Mardi Gras was still close to three weeks away. But on Saturday afternoon, Jan. 16, the French Quarter was gridlocked with costumed frolickers, a massive, glittery throng radiating out through the narrow streets from the historic traditional-jazz venue Preservation Hall. The occasion? A parade in memory of David Bowie, led by the Preservation Hall Jazz Band.
It's not a stretch to imagine that Bowie fandom would be rampant in a city for which flamboyant, gender-ambivalent dressing up, not to mention music, is a way of life. That, combined with a perfectly warm and sunny afternoon, the beginning of the Carnival season and, certainly, interest in the parade's co-hosts Win Butler and Regine Chassagne of Arcade Fire, who have lived in New Orleans for about two years, drew multiple thousands of fans downtown — so many that the blocks outside the hall and the parade's end point, the rock club One Eyed Jacks, were almost impassable. The band, led by Butler, who sang through a small red megaphone, and Chassagne, who played a keytar, left Preservation Hall and gamely shoved its way through the mass toward the Mississippi River and then back, along a route about a half-dozen blocks long, playing Bowie songs arranged for parading brass.
Bowie was an ardent fan of Arcade Fire. In 2005, they recorded a live EP together; eight years later, he contributed backing vocals to the band's album Reflektor. Standing on Preservation Hall's balcony with Chassagne and Ben Jaffe, the hall's creative director, Butler spoke briefly about the shock of his friend's death. "It felt like a planet exploded," he said. He opened a bottle of wine and poured a splash onto the crowd.
Chassagne and Butler have been spending a lot of time with the hall band since relocating. In December, they joined the group on a weeklong trip to Cuba. Just before leaving, Jaffe said later, they had begun rehearsing Bowie's "Modern Love," with its ebullient horn bursts, together. (When the parade and its aftermath were done and the huge crowd dispersed, the band members returned to Preservation Hall to play the night's three regular trad-jazz sets. The couple joined them onstage to close the first one with "Modern Love.")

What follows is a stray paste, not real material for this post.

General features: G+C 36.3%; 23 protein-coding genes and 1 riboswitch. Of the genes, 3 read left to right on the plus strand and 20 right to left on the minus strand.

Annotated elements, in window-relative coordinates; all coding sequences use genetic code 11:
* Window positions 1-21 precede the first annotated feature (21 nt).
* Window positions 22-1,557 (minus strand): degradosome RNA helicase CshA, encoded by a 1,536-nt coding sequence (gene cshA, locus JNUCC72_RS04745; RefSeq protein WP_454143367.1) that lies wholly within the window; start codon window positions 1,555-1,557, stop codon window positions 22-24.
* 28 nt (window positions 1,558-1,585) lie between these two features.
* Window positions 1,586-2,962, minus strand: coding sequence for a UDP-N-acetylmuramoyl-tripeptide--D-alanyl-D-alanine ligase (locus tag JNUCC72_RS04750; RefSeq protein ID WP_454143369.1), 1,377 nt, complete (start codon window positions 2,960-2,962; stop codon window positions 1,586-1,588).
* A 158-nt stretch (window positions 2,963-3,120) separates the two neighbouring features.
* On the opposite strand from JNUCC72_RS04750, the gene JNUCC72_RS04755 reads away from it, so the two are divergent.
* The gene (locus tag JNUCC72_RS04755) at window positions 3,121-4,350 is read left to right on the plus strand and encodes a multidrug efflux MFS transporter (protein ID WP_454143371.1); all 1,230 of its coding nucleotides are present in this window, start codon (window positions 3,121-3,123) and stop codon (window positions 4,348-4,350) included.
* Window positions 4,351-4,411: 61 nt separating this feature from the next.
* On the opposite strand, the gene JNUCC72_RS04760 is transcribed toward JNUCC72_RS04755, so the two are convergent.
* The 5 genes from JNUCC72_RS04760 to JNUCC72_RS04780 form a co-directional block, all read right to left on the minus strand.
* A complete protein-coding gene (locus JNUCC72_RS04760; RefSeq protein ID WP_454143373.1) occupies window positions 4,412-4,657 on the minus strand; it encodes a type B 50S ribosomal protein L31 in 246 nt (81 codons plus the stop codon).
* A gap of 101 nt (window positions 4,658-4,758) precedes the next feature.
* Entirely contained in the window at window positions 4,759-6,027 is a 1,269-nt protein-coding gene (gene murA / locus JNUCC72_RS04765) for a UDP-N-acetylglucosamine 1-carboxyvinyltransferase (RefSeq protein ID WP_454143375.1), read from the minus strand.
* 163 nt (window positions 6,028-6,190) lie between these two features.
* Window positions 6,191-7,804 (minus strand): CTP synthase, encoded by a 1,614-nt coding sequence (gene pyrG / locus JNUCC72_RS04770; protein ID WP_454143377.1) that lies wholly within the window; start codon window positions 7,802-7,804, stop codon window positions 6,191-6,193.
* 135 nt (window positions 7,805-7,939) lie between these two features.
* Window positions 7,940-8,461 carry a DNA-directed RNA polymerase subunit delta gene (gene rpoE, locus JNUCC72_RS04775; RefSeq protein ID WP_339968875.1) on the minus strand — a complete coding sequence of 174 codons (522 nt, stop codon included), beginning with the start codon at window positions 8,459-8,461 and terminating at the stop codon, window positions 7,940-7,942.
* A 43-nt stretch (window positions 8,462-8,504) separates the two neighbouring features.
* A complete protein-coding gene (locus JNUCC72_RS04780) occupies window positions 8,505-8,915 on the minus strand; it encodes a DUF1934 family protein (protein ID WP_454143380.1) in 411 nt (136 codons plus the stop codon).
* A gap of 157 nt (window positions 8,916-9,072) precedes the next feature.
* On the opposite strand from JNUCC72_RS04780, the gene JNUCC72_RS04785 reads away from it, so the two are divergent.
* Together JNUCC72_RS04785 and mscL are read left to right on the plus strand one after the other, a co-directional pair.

Since his death, an avalanche of keen appreciations has been written on the multiple layers and levels of Bowie's omnivorous musical appetite, including his plastic-soul forays into funk and disco. Bowie, whose first instrument was the saxophone, would very likely been pleased or at least entertained to hear "Modern Love" and "Fame" arranged for strutting, with sousaphone thump and trumpet blasts, as well as explosively brassy, rumbling versions of "Suffragette City" and "Heroes." Blackstar, his sweeping, atmospheric final testament, was another showcase for his ongoing interest in jazz, employing the avant-garde Donny McCaslin Quartet as backing band. And not for nothing, Bowie had cited as a powerful influence and inspiration Little Richard, who honed his own wild sound (and look) in career-making early-'50s sessions at Cosimo Matassa's J&M Studio in the Quarter.
Second lines come from the older jazz funeral custom in New Orleans, the structured ritual of accompanying a body from the site of a memorial service to the site of burial. The "first line" comprises the casket, family and close friends and a band with parade-friendly — that is, portable — instrumentation: bass and snare drums and horns. The second line is the group of onlookers that follows, walking first to the somber rhythm of a dirge, and then, after the body is "cut loose" at the cemetery, dancing to a joyous, upbeat brass-band whomp. (The dirge that began Preservation Hall's parade was "Oh! You Pretty Things," played at a solemn tempo.) Late in the 19th century, social aid and pleasure clubs — community groups that are exactly what they sound like, cooperating to help members in need and to have fun — began presenting second-line parades with brass bands out of pure celebration. Most New Orleans weekends, except during the hottest summer months, deliver at least one such parade.
Both expressions of the second line are deeply New Orleanian practices, invested with history and meaning. After the event, as Butler DJed Bowie songs on the club's balcony while Chassagne and the Preservation Hall Jazz Band's Walter Harris drummed along, Jaffe, who also plays bass and sousaphone in the hall band, pointed out that he had been careful to bill it as a memorial parade. "The idea of a second line is so sacred," he said. "Not a lot of people from outside of New Orleans have been honored with that." (The only one most people I asked could remember, in recent history, was a massive second line in memory of Michael Jackson organized by the Revolution Social Aid and Pleasure Club in June 2009, a week after Jackson's death.)